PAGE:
7 things I forgot to write about Battle Los Angeles last week

Director    Jonathan Liebesman
Starring    Aaron Eckhart, Michelle Rodriguez, Michael Pena, Bridget Moynahan, Lucas Till
Release    11 FEB (US) 11 FEB (UK)    Certificate 12A
3 stars


17th March 2011

So I saw Battle Los Angeles (now correctly de-colonised, for all you punctuation pedants) last week but the ringing in my ears only just stopped. Guess I'd better do a blog post on it then.

Those capitals are correct: this is DIALOGUE. Bar the first 20 minutes, all words are spoken at decibels equivalent to that of a pnuematic drill or light aircraft over the ear-rape that is part and parcel of an alien invasion.

That'd be okay if the script didn't feel like it was lifted from pre-recorded lines uttered by NPC teammates from Call Of Duty. And fuck those guys. I'll shoot whoever I damn well want, Ramirez.


The point here was clearly to tap into the same vein as war movies like Black Hawk Down and Saving Private Ryan - where battle is fast, disorientating and confusing. Mission accomplished, I guess.

Most sequences involve taking point and pushing forward (actual military manoeuvres, probably) rather than, say, hacking an alien computer or flying a plane up a spaceship's ringpiece. Not sure that excuses the shakycam in the pre-war scenes though. Maybe the director was jogging.

"This is totally going on my Facebook pa-GLUGGHHH'"

Just the worst, most cliché-ridden bunch of faceless cannon fodder you've ever had the misfortune to watch die. The opening scenes of the movie take care to give every character a humourous scene that humanises them. They're LOLing you into a false sense of security, see?

Obviously though, you want to see alien ships taking giant laser shits on Earth, so this is reduced to: young gun with pregnant wife; grieving brother; Michelle Rodriguez; untested rookie; black guy who wears glasses; engaged corpse-in-waiting; and Aaron Eckhart, the Sarge with the big secret. Here's a hint, screenwriters: NOBODY FUCKING CARES.

"Jesus Ramirez, would you stop talking about your fucking dead brother?"

I particularly liked Bridget Moynahan's response to when Eckhart drags in an alien casualty for autopsy: "Maybe I can help... I'm a veterinarian." At least, I assume that was a joke.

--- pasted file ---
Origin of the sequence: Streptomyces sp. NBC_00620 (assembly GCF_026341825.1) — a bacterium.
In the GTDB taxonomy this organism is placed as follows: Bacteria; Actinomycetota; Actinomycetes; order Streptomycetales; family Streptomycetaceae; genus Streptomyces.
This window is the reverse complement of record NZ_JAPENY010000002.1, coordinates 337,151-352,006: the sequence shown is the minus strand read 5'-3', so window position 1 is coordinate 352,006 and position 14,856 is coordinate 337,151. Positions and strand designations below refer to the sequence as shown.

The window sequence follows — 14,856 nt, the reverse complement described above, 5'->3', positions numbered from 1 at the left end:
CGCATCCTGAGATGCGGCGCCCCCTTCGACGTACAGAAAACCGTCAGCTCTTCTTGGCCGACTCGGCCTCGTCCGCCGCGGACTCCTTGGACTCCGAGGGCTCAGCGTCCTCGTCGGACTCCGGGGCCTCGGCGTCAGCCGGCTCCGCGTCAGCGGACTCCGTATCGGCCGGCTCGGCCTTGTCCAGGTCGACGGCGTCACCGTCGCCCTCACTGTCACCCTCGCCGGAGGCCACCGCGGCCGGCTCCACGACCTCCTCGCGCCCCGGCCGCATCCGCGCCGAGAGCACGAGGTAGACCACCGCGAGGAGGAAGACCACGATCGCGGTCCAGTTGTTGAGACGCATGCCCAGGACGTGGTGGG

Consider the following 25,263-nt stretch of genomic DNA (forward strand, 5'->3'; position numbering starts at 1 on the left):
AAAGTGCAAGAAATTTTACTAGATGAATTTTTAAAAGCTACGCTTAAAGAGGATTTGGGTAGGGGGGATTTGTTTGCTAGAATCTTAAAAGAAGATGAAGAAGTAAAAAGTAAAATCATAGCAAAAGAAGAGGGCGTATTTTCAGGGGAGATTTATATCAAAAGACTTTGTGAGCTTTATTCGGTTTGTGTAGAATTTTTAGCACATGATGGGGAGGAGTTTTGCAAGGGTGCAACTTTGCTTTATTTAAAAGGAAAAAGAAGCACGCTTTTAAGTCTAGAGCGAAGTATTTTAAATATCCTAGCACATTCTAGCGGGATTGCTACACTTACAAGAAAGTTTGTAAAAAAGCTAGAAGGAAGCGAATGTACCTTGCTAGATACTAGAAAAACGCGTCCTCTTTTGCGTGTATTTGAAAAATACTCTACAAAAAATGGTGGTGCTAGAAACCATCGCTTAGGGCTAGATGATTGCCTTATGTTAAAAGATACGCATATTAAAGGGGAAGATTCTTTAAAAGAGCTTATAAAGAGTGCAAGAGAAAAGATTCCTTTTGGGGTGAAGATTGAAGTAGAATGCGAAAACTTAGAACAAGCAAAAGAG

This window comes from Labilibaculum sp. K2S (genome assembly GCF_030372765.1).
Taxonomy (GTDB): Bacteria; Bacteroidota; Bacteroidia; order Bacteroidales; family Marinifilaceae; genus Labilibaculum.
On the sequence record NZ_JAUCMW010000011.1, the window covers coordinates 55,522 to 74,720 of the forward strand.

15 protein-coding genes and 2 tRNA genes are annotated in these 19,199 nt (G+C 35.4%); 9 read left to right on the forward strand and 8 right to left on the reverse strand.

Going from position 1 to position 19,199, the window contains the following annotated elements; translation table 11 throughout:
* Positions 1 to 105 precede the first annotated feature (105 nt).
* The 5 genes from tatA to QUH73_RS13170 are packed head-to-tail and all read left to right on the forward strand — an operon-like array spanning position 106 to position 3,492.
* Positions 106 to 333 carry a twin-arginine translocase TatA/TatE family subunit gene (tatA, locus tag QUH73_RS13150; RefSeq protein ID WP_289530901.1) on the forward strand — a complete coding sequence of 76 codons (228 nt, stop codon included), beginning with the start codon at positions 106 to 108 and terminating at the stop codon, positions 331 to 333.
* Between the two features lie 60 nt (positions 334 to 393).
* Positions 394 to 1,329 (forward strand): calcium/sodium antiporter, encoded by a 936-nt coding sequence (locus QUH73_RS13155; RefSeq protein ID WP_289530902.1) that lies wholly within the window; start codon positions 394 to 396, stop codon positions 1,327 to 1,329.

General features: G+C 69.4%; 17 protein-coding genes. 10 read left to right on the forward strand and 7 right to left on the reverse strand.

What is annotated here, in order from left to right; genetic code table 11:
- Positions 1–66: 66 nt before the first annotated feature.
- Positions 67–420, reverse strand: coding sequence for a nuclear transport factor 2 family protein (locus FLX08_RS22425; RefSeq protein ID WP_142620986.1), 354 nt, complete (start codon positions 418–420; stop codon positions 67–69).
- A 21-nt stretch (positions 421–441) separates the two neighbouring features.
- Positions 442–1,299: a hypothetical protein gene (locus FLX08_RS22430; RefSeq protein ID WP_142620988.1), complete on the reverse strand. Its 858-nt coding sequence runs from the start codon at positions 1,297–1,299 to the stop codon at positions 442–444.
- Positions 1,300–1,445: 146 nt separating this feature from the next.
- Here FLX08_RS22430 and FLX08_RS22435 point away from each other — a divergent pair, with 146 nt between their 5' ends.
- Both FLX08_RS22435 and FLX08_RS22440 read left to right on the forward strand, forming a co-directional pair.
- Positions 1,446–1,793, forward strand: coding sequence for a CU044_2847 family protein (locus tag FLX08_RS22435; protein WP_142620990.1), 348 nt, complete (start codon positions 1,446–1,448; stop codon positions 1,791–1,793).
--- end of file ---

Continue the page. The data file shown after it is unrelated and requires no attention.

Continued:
"I'll let you know if they have worms.'"

There are some cool ideas in Battle Los Angeles. For one, there's not really an alien mothership - the crafts you see are all unmanned drones that can link up together to form bigger ships. That's kind of cool. It's a bit of a shame when you see them in the flesh, because they're a bit naff - just giant sacks of mucus in robo-armour. Sergeant Eckhart discovers in the autopsy scene mentioned above that their weak spot is "slightly to the right of their heart" - who would have ever have thought to shoot there!

The way they've been animated (and the way they're subsequently dispatched in great numbers) reminded me of the crappy little chicken-bots from The Phantom Menace: precise but disposable. As armoured bipeds, they move like humans - they even drag their wounded from the battlefield and can be seen loading their giant cannons. I've never seen that before either, but I think it's probably because it's a bit crap.

"Wait a minute... you're not Jorgé, the pool cleaner!'"

I don't want to spoiler alert you, but Team America wins. Shocking, I know. Yet again, an apparently invincible force that's capable of mass transit space travel boasting otherworldy technology of incredible force is beaten by a ragtag team of lead-shifting grunts with letters for their wives tucked in their back pockets. (*salutes*)

Once they've found the alien's huge, vulnerable, obvious weak spot and destroyed it (there's actually smaller, more annoying drones that they have to kill first - my thumbs kept twitching like I was supposed to be strafing the characters myself) there's even an exact rip of the scene in Independence Day, where Chief Army McMilitary yells, "Get on the phone and tell the rest of the world to take these bastards down!" Which kind of makes the proposed franchise a bit of a let-down before it's even started, doesn't it?

Spoiler alert.

You can do better.

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